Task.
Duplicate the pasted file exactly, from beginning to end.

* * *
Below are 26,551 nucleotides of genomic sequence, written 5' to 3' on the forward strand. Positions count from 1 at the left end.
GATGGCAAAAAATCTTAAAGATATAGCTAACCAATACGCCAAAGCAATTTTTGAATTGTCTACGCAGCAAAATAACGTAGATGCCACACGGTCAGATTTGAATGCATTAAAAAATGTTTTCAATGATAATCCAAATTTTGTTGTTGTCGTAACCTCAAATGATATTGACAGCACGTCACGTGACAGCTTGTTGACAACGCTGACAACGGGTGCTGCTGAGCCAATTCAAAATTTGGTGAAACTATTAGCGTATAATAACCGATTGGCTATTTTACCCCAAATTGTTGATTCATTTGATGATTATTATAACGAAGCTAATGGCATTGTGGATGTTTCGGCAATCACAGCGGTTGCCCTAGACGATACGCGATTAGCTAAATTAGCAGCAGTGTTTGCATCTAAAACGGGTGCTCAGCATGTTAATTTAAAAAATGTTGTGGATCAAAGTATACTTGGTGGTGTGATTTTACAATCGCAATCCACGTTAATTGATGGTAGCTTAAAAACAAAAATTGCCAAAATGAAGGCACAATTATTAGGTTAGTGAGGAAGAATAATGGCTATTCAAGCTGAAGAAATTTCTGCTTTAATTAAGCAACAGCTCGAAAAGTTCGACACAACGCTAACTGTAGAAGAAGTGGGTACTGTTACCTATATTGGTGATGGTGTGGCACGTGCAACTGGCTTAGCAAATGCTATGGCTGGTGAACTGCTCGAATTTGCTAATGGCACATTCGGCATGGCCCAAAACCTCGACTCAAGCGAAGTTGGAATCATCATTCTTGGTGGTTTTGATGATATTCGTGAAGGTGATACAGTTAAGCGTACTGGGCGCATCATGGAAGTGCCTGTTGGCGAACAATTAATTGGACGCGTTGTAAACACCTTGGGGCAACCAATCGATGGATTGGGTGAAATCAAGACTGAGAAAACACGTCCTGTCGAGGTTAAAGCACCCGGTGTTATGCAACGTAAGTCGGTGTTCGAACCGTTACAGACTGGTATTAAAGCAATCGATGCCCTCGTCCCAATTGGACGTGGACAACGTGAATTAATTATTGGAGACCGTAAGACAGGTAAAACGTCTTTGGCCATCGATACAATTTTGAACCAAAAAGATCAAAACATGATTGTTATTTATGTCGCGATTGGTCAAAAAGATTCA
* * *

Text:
Below are 26,551 nucleotides of genomic sequence, written 5' to 3' on the forward strand. Positions count from 1 at the left end.
GATGGCAAAAAATCTTAAAGATATAGCTAACCAATACGCCAAAGCAATTTTTGAATTGTCTACGCAGCAAAATAACGTAGATGCCACACGGTCAGATTTGAATGCATTAAAAAATGTTTTCAATGATAATCCAAATTTTGTTGTTGTCGTAACCTCAAATGATATTGACAGCACGTCACGTGACAGCTTGTTGACAACGCTGACAACGGGTGCTGCTGAGCCAATTCAAAATTTGGTGAAACTATTAGCGTATAATAACCGATTGGCTATTTTACCCCAAATTGTTGATTCATTTGATGATTATTATAACGAAGCTAATGGCATTGTGGATGTTTCGGCAATCACAGCGGTTGCCCTAGACGATACGCGATTAGCTAAATTAGCAGCAGTGTTTGCATCTAAAACGGGTGCTCAGCATGTTAATTTAAAAAATGTTGTGGATCAAAGTATACTTGGTGGTGTGATTTTACAATCGCAATCCACGTTAATTGATGGTAGCTTAAAAACAAAAATTGCCAAAATGAAGGCACAATTATTAGGTTAGTGAGGAAGAATAATGGCTATTCAAGCTGAAGAAATTTCTGCTTTAATTAAGCAACAGCTCGAAAAGTTCGACACAACGCTAACTGTAGAAGAAGTGGGTACTGTTACCTATATTGGTGATGGTGTGGCACGTGCAACTGGCTTAGCAAATGCTATGGCTGGTGAACTGCTCGAATTTGCTAATGGCACATTCGGCATGGCCCAAAACCTCGACTCAAGCGAAGTTGGAATCATCATTCTTGGTGGTTTTGATGATATTCGTGAAGGTGATACAGTTAAGCGTACTGGGCGCATCATGGAAGTGCCTGTTGGCGAACAATTAATTGGACGCGTTGTAAACACCTTGGGGCAACCAATCGATGGATTGGGTGAAATCAAGACTGAGAAAACACGTCCTGTCGAGGTTAAAGCACCCGGTGTTATGCAACGTAAGTCGGTGTTCGAACCGTTACAGACTGGTATTAAAGCAATCGATGCCCTCGTCCCAATTGGACGTGGACAACGTGAATTAATTATTGGAGACCGTAAGACAGGTAAAACGTCTTTGGCCATCGATACAATTTTGAACCAAAAAGATCAAAACATGATTGTTATTTATGTCGCGATTGGTCAAAAAGATTCA